What goes into the decisions we make? Whether the choice is what to have for breakfast or whether to accept a job offer, understanding what goes into those decisions is a necessary step in understanding how to influence action.
Exploring what factors play a role in our decisions — and how that can impact HR policies and programs — was the theme of a recent Strategic Capability Network event held in Toronto recently.
Guest speaker Julian House, research scientist at the Ontario government’s Behavioural Insights Unit and research fellow at the University of Toronto’s Behavioural Economics in Action Research Hub, shared insights into why people choose to do the things they do, and how human resources professionals can harness some of that understanding to benefit both employees and organizations.
Two thought systems
For centuries, generally accepted theory held that people make decisions based on rational self-interest. Recent science, though, tells us making choices is a more nuanced and complex process.
House’s colleague, Daniel Kahnerman — author of the book Thinking, Fast and Slow — proposed that we have two thought systems. The first, said House, is an automatic system.
“It’s the default,” he said. “It’s deciding what to have for breakfast or what route to take to work. It’s habit and mental shortcuts.”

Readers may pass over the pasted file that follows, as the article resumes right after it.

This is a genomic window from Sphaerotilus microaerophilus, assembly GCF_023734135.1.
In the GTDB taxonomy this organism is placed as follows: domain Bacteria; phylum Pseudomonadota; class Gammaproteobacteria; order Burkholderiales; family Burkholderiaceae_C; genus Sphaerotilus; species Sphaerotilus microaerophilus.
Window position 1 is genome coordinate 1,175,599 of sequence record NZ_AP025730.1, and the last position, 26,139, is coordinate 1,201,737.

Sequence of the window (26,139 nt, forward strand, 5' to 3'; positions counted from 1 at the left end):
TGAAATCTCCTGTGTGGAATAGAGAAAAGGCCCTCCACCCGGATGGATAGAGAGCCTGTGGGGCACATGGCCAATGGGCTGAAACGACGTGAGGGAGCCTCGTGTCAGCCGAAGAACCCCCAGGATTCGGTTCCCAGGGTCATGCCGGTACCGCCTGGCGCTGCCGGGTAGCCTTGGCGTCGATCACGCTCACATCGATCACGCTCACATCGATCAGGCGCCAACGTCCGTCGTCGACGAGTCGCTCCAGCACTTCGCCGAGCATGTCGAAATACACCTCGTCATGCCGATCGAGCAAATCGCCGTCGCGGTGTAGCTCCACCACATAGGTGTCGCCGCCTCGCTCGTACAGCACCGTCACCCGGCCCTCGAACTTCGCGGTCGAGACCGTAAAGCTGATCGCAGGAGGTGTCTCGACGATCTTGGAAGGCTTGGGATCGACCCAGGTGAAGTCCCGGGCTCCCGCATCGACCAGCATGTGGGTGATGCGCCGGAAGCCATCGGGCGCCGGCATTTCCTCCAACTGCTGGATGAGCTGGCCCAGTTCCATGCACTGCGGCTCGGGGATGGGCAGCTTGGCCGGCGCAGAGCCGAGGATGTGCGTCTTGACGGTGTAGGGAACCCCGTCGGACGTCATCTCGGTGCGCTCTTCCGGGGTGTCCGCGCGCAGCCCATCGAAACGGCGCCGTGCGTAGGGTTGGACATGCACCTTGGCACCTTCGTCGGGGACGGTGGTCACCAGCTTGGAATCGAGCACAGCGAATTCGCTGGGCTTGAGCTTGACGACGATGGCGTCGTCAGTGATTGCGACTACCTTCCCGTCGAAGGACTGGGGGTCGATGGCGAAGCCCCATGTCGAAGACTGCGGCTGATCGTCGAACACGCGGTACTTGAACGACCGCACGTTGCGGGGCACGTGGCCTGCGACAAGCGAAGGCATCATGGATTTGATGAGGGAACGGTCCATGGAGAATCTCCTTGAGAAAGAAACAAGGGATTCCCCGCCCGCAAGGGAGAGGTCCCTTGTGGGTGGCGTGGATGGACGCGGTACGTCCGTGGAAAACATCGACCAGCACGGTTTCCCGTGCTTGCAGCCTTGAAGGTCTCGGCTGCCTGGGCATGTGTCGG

This system, said House, parses complex information into simple questions, involves stereotypes, and is emotional, impulsive, focused on the present and hard-wired.
“‘System 2’ thinking is capable of complex, rational things like putting a man on the moon or curing disease,” said House.
The two systems are often at odds with each other.
“You can have all kinds of good intentions and make plans to act on them tomorrow,” said House.
“And tomorrow is always a day away… Off in the distance, we’re all training for a marathon and eating kale and saving for retirement.”
While those intentions can be genuine and sincere, the pull of the immediate is in direct conflict.
“We think about those goals in the future, but decide that ‘today I’ll sit on the couch and eat a cheeseburger and watch this Seinfeld rerun,’” he said.
The Last Mile
Even when an employee makes an effort to employ system two thinking, hurdles can easily get in the way.
House spoke about the negative impact of obstacles during the final phase of a program — something his colleague Dilip Soman has coined “The Last Mile.”
“The last mile suggests it’s the last phase — the interface between the programs and the end user — that can really shape the outcome of a program and make or break its success,” said House.
Logical, rational thought doesn’t always win, though. When it comes to post-secondary education, for example, “the cost-benefit analysis is really stacked in support of going to college. You wouldn’t think something as small as paperwork would prevent people from acting in their own best interest,” he said.
House then outlined a 2009 U.S.-based experiment involving families in the process of filling out end-of-year tax paperwork. Some were given no information about financial aid for children approaching college age and some were given pamphlets and instructions about how to apply for aid. In a third condition, the company involved took all the information people had given for their taxes and pre-populated the financial aid form. This meant a 100-question, eight-page questionnaire was reduced to a 10-minute in-person interview.
“That small change made it 40 per cent more likely that the children of those families would submit an aid application and 29 per cent more likely that they would attend college,” said House. “A little bit of paperwork at the last mile is enough to totally change someone’s life.”